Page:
Holiday Blues Do You Think You Suffer From the "Holiday Blues"?

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Holiday Blues

Do You Think You Suffer From the "Holiday Blues"?

The holidays can be a difficult time for many people. While it's a time to be with family and friends, the season also can cause much stress and fatigue. There are increased demands placed on your time, your patience, and your wallet. How to make the most out of the holidays without letting yourself down could be the biggest challenge you face this season.

Take Time for Yourself

  • Try making a schedule, and figure out how best to maximize your time.

  • Learn how to say "no" to commitments that you don't think you can manage.

  • Relax, take a walk, collect your thoughts.

  • Reflect on what the holidays mean to you personally.

  • Exercise three times a week.

"With all the holiday hype, I feel like I'm expected to do too many things at once."

You Can Party - Healthfully

Be mindful that high fat, high sugar foods can cause depression, and/or hyperactive, stressful behaviors in some people. According to the International Center for Nutritional Research, eating a lot of sugar and fats and increasing alcohol consumption may cause illness (intestinal toxemia, i.e. diarrhea) and vitamin deficiencies. Instead, try to eat fiber foods like fresh vegetables, salads, and fruit; consume smaller portions of protein; drink a lot of water; reduce alcohol consumption; and allow at least three hours after eating before going to bed.

When hosting a gathering, make healthful food and drink alternatives available to your guests.
Salsa is a great substitute for cheese dip or sour cream, sorbet beats ice cream, and ginger ale and sparkling cider are festive holiday beverages. Plan games and activities for your guests, and be quick to make introductions. As a guest, reach for pretzels and sliced veggies, not chips.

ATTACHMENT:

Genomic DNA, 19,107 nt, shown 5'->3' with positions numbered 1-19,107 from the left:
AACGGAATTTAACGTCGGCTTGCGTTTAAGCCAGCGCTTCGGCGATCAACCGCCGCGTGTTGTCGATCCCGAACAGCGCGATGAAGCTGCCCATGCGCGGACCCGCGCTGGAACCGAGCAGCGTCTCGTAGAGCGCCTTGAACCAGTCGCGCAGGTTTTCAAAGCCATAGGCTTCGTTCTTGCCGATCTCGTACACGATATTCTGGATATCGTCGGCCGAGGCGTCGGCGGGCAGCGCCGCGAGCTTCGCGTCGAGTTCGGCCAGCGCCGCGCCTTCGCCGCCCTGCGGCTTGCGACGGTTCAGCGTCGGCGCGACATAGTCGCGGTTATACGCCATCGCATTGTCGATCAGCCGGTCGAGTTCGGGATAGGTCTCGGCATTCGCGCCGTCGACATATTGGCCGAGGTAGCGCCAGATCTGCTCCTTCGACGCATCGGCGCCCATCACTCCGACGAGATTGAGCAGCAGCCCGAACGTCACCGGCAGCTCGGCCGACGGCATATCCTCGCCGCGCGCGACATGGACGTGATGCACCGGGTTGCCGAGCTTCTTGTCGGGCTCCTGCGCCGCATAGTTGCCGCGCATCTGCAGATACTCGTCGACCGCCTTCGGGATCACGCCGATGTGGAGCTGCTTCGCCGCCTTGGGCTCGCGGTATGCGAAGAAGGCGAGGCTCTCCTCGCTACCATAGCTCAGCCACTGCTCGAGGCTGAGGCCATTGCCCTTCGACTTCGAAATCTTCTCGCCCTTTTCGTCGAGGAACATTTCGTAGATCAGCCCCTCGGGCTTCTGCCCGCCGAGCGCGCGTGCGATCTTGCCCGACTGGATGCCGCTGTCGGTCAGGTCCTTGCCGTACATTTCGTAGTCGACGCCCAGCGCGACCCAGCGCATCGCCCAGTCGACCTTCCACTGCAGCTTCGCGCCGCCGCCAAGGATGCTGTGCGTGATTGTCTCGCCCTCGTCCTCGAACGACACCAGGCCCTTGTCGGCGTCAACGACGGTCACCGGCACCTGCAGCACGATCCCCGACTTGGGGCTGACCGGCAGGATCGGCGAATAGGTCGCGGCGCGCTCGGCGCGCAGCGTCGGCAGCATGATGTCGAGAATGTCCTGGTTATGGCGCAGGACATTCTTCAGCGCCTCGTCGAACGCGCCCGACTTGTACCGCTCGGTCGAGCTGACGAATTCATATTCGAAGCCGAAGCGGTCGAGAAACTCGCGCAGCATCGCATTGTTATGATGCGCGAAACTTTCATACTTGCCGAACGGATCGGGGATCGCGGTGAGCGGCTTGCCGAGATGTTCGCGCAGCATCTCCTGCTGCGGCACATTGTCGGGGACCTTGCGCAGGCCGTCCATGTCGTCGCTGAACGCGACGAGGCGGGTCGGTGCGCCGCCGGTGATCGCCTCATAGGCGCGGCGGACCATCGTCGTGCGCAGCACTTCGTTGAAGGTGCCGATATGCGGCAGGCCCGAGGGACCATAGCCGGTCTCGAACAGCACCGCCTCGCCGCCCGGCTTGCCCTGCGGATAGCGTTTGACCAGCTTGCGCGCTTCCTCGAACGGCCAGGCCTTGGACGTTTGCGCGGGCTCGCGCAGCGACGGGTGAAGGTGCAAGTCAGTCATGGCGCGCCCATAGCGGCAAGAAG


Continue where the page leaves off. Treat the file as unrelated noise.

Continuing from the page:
Afraid of looking like a wet blanket? -- nurse a glass of lemon-lime soda with cranberry juice - and top it with a cherry!

"Fattening food is everywhere, and at every party there's so much alcohol."

The Truth about Holiday Drinking

While alcohol may make you feel less depressed temporarily, abusive drinking will only create problems.

Did you know...

  • A couple of handfuls of potato chips can have over 10 grams of fat?

  • Opting for chestnuts instead of peanuts saves you 13 grams of fat?

  • If you air-pop your popcorn, you can enjoy it guilt-free?

  • Make a budget plan and stick to it.

  • Gifts made from the heart are priceless. Make someone dinner or bake them cookies or offer to babysit.

  • Run errands for a friend in lieu of a present, or just visit with them -- your time is a precious gift.

"I'm going broke buying holiday gifts." Spend moderately and be creative.

Sure-fire holiday stress-reducers:

  • Exercise three times a week.

  • Avoid caffeine.

  • Try something new.

  • If you feel bad, don't ignore your feelings -- talk with someone you trust. Volunteer your time to community organizations.

Remember that the "holiday blues" can be manageable. Brief periods of sadness and stress at this time are normal for most people. If, however, you are experiencing serious prolonged depressive problems -- such as hopelessness, loss of energy, significant appetite and sleep changes, and/or thoughts of suicide -- you should seek help from a professional.

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